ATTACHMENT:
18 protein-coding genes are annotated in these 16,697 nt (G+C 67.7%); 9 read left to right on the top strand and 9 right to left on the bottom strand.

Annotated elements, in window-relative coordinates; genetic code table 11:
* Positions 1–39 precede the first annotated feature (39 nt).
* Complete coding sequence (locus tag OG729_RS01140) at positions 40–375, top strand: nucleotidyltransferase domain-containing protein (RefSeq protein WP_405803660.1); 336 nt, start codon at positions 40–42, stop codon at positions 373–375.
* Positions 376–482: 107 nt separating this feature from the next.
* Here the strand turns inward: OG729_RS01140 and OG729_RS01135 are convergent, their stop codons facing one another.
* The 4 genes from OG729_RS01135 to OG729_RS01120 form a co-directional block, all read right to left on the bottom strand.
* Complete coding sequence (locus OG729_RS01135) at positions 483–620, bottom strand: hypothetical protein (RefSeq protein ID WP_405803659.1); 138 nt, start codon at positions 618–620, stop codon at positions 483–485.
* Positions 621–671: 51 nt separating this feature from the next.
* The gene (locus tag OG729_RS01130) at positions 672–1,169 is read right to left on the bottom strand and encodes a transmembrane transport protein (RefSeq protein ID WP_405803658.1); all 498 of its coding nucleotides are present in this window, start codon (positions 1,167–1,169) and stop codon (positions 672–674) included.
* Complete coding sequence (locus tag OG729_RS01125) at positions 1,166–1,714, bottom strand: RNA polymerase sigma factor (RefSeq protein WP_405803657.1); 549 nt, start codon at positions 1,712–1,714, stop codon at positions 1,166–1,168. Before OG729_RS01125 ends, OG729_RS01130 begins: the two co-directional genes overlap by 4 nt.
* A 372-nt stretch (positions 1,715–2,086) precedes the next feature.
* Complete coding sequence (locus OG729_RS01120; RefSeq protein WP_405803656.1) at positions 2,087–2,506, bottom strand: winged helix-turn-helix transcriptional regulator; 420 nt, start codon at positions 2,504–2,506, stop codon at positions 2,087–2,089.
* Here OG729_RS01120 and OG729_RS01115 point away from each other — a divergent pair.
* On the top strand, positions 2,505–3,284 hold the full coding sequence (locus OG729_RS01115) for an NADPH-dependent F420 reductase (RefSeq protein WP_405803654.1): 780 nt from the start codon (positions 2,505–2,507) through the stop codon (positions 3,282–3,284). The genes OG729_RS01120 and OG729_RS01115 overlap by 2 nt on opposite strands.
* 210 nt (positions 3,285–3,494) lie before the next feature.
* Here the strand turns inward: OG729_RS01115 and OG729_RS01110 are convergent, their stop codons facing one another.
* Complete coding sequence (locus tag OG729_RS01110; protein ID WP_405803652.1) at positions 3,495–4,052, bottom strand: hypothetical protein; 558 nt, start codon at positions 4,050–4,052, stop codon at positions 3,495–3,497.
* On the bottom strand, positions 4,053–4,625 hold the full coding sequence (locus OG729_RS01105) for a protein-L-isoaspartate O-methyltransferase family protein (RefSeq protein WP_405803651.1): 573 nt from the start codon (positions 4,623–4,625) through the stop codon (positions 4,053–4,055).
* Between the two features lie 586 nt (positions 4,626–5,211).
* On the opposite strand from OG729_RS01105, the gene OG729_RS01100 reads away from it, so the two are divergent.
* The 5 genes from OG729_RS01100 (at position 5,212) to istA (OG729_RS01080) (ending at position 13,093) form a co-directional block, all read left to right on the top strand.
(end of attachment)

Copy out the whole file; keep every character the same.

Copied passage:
18 protein-coding genes are annotated in these 16,697 nt (G+C 67.7%); 9 read left to right on the top strand and 9 right to left on the bottom strand.

Annotated elements, in window-relative coordinates; genetic code table 11:
* Positions 1–39 precede the first annotated feature (39 nt).
* Complete coding sequence (locus tag OG729_RS01140) at positions 40–375, top strand: nucleotidyltransferase domain-containing protein (RefSeq protein WP_405803660.1); 336 nt, start codon at positions 40–42, stop codon at positions 373–375.
* Positions 376–482: 107 nt separating this feature from the next.
* Here the strand turns inward: OG729_RS01140 and OG729_RS01135 are convergent, their stop codons facing one another.
* The 4 genes from OG729_RS01135 to OG729_RS01120 form a co-directional block, all read right to left on the bottom strand.
* Complete coding sequence (locus OG729_RS01135) at positions 483–620, bottom strand: hypothetical protein (RefSeq protein ID WP_405803659.1); 138 nt, start codon at positions 618–620, stop codon at positions 483–485.
* Positions 621–671: 51 nt separating this feature from the next.
* The gene (locus tag OG729_RS01130) at positions 672–1,169 is read right to left on the bottom strand and encodes a transmembrane transport protein (RefSeq protein ID WP_405803658.1); all 498 of its coding nucleotides are present in this window, start codon (positions 1,167–1,169) and stop codon (positions 672–674) included.
* Complete coding sequence (locus tag OG729_RS01125) at positions 1,166–1,714, bottom strand: RNA polymerase sigma factor (RefSeq protein WP_405803657.1); 549 nt, start codon at positions 1,712–1,714, stop codon at positions 1,166–1,168. Before OG729_RS01125 ends, OG729_RS01130 begins: the two co-directional genes overlap by 4 nt.
* A 372-nt stretch (positions 1,715–2,086) precedes the next feature.
* Complete coding sequence (locus OG729_RS01120; RefSeq protein WP_405803656.1) at positions 2,087–2,506, bottom strand: winged helix-turn-helix transcriptional regulator; 420 nt, start codon at positions 2,504–2,506, stop codon at positions 2,087–2,089.
* Here OG729_RS01120 and OG729_RS01115 point away from each other — a divergent pair.
* On the top strand, positions 2,505–3,284 hold the full coding sequence (locus OG729_RS01115) for an NADPH-dependent F420 reductase (RefSeq protein WP_405803654.1): 780 nt from the start codon (positions 2,505–2,507) through the stop codon (positions 3,282–3,284). The genes OG729_RS01120 and OG729_RS01115 overlap by 2 nt on opposite strands.
* 210 nt (positions 3,285–3,494) lie before the next feature.
* Here the strand turns inward: OG729_RS01115 and OG729_RS01110 are convergent, their stop codons facing one another.
* Complete coding sequence (locus tag OG729_RS01110; protein ID WP_405803652.1) at positions 3,495–4,052, bottom strand: hypothetical protein; 558 nt, start codon at positions 4,050–4,052, stop codon at positions 3,495–3,497.
* On the bottom strand, positions 4,053–4,625 hold the full coding sequence (locus OG729_RS01105) for a protein-L-isoaspartate O-methyltransferase family protein (RefSeq protein WP_405803651.1): 573 nt from the start codon (positions 4,623–4,625) through the stop codon (positions 4,053–4,055).
* Between the two features lie 586 nt (positions 4,626–5,211).
* On the opposite strand from OG729_RS01105, the gene OG729_RS01100 reads away from it, so the two are divergent.
* The 5 genes from OG729_RS01100 (at position 5,212) to istA (OG729_RS01080) (ending at position 13,093) form a co-directional block, all read left to right on the top strand.